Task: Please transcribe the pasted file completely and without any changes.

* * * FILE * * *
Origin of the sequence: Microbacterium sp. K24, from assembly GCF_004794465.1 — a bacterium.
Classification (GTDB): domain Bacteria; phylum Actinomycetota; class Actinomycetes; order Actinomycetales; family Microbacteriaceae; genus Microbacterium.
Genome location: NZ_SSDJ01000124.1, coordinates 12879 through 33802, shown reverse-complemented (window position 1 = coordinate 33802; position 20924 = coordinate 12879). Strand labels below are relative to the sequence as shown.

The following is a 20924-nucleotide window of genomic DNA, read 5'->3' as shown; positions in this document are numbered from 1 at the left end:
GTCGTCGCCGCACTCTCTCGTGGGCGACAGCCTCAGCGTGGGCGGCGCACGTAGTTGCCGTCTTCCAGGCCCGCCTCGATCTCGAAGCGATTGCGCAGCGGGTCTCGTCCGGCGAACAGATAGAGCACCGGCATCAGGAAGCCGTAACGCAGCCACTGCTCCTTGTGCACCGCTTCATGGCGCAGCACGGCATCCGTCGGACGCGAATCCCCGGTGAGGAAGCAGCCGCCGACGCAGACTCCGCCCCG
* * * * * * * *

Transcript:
Origin of the sequence: Microbacterium sp. K24, from assembly GCF_004794465.1 — a bacterium.
Classification (GTDB): domain Bacteria; phylum Actinomycetota; class Actinomycetes; order Actinomycetales; family Microbacteriaceae; genus Microbacterium.
Genome location: NZ_SSDJ01000124.1, coordinates 12879 through 33802, shown reverse-complemented (window position 1 = coordinate 33802; position 20924 = coordinate 12879). Strand labels below are relative to the sequence as shown.

The following is a 20924-nucleotide window of genomic DNA, read 5'->3' as shown; positions in this document are numbered from 1 at the left end:
GTCGTCGCCGCACTCTCTCGTGGGCGACAGCCTCAGCGTGGGCGGCGCACGTAGTTGCCGTCTTCCAGGCCCGCCTCGATCTCGAAGCGATTGCGCAGCGGGTCTCGTCCGGCGAACAGATAGAGCACCGGCATCAGGAAGCCGTAACGCAGCCACTGCTCCTTGTGCACCGCTTCATGGCGCAGCACGGCATCCGTCGGACGCGAATCCCCGGTGAGGAAGCAGCCGCCGACGCAGACTCCGCCCCG